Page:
My pet theory as to why so few dou succeed is that most people view kaeshi dou or nuki dou as a reactive technique. If your opponent has already launched his attack and you attempt dou, you will be too close to complete the technique successfully. If on the other hand you force him to attack men and then hit dou just as he starts his attack, you should be able to hit the correct part of the dou with the right part of the shinai.

It helps to think about punching forward with your right hand while directly in front of your opponent and in turning your right wrist in so that the bottom take connects. Then you can move elegantly past your opponent and watch all three flags go up.

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Many people, who can confidently hit men and kote, continue to have difficulty with dou. This is not surprising, as whilst men and kote are obvious targets that only require you to raise and lower the shinai in a straight line; dou is harder to see and hit.

There is some confusion over what part of the dou constitutes the target. Chiba sensei expresses the view,  that the whole of the dou plate is a valid striking area. Where the confusion starts is that ippon is rarely given when the front of the dou is hit. The reason however, is not that it is not a correct target, but because posture or hasuji is usually incorrect when contact is made.

Having recently been shown dou by both Chiba sensei and Sumi sensei, I was relieved to see that even though their kendo styles and approach to teaching are very different; the key point on dou-uchi made by them both, is absolutely consistent.  “Your right hand must be pushed forward so that it is directly in front of you at the point of impact”. This is regardless of which timing and opportunity the attack takes and the direction of your footwork.

If we look at the chances to strike dou, we can occasionally make a successful shikake dou attack, this could be as a debana or hikibana technique when your opponent starts to lift his arms to hit men , or as a hikiwaza if he pushes his hands up to counter your downward pressure in tsubazeriai.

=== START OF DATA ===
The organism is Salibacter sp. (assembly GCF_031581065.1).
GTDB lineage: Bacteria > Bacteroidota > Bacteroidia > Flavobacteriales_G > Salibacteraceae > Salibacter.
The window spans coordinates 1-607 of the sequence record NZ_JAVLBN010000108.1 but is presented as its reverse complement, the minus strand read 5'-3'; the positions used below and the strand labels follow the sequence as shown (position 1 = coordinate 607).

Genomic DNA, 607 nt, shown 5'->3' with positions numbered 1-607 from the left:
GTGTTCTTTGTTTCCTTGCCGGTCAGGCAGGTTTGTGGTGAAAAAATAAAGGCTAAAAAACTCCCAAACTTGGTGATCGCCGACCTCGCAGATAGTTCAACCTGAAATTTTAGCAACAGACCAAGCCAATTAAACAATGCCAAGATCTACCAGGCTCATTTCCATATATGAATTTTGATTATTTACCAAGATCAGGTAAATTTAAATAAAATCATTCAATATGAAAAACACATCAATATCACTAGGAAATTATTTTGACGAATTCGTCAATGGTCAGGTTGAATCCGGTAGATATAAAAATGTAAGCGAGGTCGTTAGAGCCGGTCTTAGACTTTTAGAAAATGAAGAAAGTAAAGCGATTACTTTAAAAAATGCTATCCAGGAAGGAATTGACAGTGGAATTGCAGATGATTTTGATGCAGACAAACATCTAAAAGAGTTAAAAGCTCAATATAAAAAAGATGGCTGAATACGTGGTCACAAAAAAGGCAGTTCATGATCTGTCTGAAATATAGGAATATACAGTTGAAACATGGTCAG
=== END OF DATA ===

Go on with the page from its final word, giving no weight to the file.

Dou however, is more likely to be successful as an oji waza; either as nuki or kaeshi dou against a men attack. With nuki-dou, you move your body diagonally to the right to avoid your opponent’s strike whilst at the same time hitting his dou. In this case it is crucial to push your right hand straight forward as you hit, even though your body is moving away from the centre. If you do not do this, you will have to drop your hands and shoulders as you cut across the front of the dou.  This will make you lean over to the side and force you to cut down diagonally with bent arms, achieving no power behind the cut.

For kaeshi dou against men, you need to block and return the attack in “the timing of one”, whist directly in front of the target. Only after making the strike should you start to move through to your right. One of the points that Sumi sensei makes, is that it is also perfectly acceptable to move through to your left (opponents right), to take zanshin for kaeshi dou.

Chiba sensei’s unique spin on dou-uchi is that the path of your cut should be parallel with the floor, so that you strike with the bottom take of the shinai.

Whether your preference is for kaeshi or nuki dou, if you move through to the right, you need to either release your left hand or slide it up the tsuka as you move through. You should also keep your eyes on your opponent until you have finished the attack.